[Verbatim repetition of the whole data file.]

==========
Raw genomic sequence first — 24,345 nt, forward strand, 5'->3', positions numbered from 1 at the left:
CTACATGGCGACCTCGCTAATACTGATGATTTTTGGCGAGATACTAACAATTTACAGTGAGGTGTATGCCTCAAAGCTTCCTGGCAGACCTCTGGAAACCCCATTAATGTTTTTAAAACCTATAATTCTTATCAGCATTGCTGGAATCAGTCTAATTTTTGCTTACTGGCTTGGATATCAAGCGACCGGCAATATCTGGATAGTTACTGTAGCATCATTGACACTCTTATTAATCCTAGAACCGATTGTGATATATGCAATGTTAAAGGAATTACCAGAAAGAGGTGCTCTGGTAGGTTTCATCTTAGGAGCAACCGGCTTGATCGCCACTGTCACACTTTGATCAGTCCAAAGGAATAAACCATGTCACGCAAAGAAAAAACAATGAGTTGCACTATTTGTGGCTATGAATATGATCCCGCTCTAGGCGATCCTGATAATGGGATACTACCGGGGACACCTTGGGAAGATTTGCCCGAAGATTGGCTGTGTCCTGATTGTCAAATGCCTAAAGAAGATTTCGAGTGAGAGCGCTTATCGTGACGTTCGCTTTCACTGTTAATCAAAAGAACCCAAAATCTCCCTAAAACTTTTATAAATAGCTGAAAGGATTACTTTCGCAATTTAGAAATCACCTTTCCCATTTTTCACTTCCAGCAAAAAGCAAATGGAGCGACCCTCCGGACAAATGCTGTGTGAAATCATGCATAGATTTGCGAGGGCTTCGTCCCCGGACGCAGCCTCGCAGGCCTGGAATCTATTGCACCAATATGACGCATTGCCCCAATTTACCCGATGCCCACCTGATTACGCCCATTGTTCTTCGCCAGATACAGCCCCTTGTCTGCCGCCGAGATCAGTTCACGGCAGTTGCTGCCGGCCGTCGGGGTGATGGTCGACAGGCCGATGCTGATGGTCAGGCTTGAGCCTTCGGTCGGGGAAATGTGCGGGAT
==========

Raw genomic sequence first — 24,345 nt, forward strand, 5'->3', positions numbered from 1 at the left:
CTACATGGCGACCTCGCTAATACTGATGATTTTTGGCGAGATACTAACAATTTACAGTGAGGTGTATGCCTCAAAGCTTCCTGGCAGACCTCTGGAAACCCCATTAATGTTTTTAAAACCTATAATTCTTATCAGCATTGCTGGAATCAGTCTAATTTTTGCTTACTGGCTTGGATATCAAGCGACCGGCAATATCTGGATAGTTACTGTAGCATCATTGACACTCTTATTAATCCTAGAACCGATTGTGATATATGCAATGTTAAAGGAATTACCAGAAAGAGGTGCTCTGGTAGGTTTCATCTTAGGAGCAACCGGCTTGATCGCCACTGTCACACTTTGATCAGTCCAAAGGAATAAACCATGTCACGCAAAGAAAAAACAATGAGTTGCACTATTTGTGGCTATGAATATGATCCCGCTCTAGGCGATCCTGATAATGGGATACTACCGGGGACACCTTGGGAAGATTTGCCCGAAGATTGGCTGTGTCCTGATTGTCAAATGCCTAAAGAAGATTTCGAGTGAGAGCGCTTATCGTGACGTTCGCTTTCACTGTTAATCAAAAGAACCCAAAATCTCCCTAAAACTTTTATAAATAGCTGAAAGGATTACTTTCGCAATTTAGAAATCACCTTTCCCATTTTTCACTTCCAGCAAAAAGCAAATGGAGCGACCCTCCGGACAAATGCTGTGTGAAATCATGCATAGATTTGCGAGGGCTTCGTCCCCGGACGCAGCCTCGCAGGCCTGGAATCTATTGCACCAATATGACGCATTGCCCCAATTTACCCGATGCCCACCTGATTACGCCCATTGTTCTTCGCCAGATACAGCCCCTTGTCTGCCGCCGAGATCAGTTCACGGCAGTTGCTGCCGGCCGTCGGGGTGATGGTCGACAGGCCGATGCTGATGGTCAGGCTTGAGCCTTCGGTCGGGGAAATGTGCGGGAT